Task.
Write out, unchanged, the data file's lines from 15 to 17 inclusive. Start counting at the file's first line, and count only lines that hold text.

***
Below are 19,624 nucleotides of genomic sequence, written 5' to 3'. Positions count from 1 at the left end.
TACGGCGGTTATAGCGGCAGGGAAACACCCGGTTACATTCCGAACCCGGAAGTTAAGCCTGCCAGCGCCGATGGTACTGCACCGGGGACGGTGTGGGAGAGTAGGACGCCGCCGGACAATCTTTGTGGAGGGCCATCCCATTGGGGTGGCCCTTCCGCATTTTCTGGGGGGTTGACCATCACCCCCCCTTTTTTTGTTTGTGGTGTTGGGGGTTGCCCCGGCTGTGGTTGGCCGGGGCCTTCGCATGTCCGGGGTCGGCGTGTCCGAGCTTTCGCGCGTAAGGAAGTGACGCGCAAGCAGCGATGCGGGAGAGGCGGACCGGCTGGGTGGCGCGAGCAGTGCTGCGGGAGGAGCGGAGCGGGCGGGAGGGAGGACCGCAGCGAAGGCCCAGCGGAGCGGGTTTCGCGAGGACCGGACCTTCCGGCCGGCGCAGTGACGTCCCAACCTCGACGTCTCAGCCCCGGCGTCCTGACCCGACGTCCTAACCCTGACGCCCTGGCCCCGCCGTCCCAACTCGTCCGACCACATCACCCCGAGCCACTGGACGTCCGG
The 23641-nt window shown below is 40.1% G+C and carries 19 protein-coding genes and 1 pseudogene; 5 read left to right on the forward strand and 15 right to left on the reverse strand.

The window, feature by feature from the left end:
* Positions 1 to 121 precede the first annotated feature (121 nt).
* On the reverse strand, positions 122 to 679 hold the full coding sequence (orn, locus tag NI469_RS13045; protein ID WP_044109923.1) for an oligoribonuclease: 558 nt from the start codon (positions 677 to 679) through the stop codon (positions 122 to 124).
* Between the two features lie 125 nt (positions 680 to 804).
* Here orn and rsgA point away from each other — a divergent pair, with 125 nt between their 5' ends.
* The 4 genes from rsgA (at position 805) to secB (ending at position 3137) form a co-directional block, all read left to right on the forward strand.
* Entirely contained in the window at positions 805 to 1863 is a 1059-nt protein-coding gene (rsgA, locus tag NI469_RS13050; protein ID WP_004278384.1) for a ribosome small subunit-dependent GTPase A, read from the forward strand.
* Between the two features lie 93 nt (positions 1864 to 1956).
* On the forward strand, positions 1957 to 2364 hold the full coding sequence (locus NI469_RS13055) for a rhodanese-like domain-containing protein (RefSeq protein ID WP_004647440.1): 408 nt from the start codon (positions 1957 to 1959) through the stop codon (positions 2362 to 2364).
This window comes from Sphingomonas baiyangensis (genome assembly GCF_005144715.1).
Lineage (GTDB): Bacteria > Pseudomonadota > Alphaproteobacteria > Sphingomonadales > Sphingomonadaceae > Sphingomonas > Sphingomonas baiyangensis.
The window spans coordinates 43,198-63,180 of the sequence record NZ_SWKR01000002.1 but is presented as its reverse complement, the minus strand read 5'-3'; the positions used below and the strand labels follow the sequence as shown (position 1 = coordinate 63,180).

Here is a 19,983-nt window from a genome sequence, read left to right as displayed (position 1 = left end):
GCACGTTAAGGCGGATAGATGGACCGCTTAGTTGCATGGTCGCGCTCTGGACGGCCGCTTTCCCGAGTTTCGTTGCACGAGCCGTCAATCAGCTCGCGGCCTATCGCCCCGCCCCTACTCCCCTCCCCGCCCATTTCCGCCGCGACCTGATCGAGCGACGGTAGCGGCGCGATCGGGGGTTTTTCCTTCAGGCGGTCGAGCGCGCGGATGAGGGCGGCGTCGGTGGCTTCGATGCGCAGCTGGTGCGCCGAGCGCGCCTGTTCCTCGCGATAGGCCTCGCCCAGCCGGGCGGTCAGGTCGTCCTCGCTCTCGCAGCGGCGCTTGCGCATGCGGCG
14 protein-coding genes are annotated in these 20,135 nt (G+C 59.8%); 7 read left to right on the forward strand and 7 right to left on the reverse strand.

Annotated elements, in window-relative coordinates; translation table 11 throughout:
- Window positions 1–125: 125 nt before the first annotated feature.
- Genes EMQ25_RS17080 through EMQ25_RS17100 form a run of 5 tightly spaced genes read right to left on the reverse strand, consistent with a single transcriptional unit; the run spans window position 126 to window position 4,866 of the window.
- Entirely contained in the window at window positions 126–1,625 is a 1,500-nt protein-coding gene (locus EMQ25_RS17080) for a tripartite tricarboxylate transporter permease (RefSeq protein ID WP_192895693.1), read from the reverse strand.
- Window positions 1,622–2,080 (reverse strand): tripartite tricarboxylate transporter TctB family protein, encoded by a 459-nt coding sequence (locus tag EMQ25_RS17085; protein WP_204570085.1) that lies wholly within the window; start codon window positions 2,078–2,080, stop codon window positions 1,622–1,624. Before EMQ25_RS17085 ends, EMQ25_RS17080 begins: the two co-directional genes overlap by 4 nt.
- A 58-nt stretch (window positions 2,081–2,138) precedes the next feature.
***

The window spans coordinates 43,198-63,180 of the sequence record NZ_SWKR01000002.1 but is presented as its reverse complement, the minus strand read 5'-3'; the positions used below and the strand labels follow the sequence as shown (position 1 = coordinate 63,180).

Here is a 19,983-nt window from a genome sequence, read left to right as displayed (position 1 = left end):
GCACGTTAAGGCGGATAGATGGACCGCTTAGTTGCATGGTCGCGCTCTGGACGGCCGCTTTCCCGAGTTTCGTTGCACGAGCCGTCAATCAGCTCGCGGCCTATCGCCCCGCCCCTACTCCCCTCCCCGCCCATTTCCGCCGCGACCTGATCGAGCGACGGTAGCGGCGCGATCGGGGGTTTTTCCTTCAGGCGGTCGAGCGCGCGGATGAGGGCGGCGTCGGTGGCTTCGATGCGCAGCTGGTGCGCCGAGCGCGCCTGTTCCTCGCGATAGGCCTCGCCCAGCCGGGCGGTCAGGTCGTCCTCGCTCTCGCAGCGGCGCTTGCGCATGCGGCG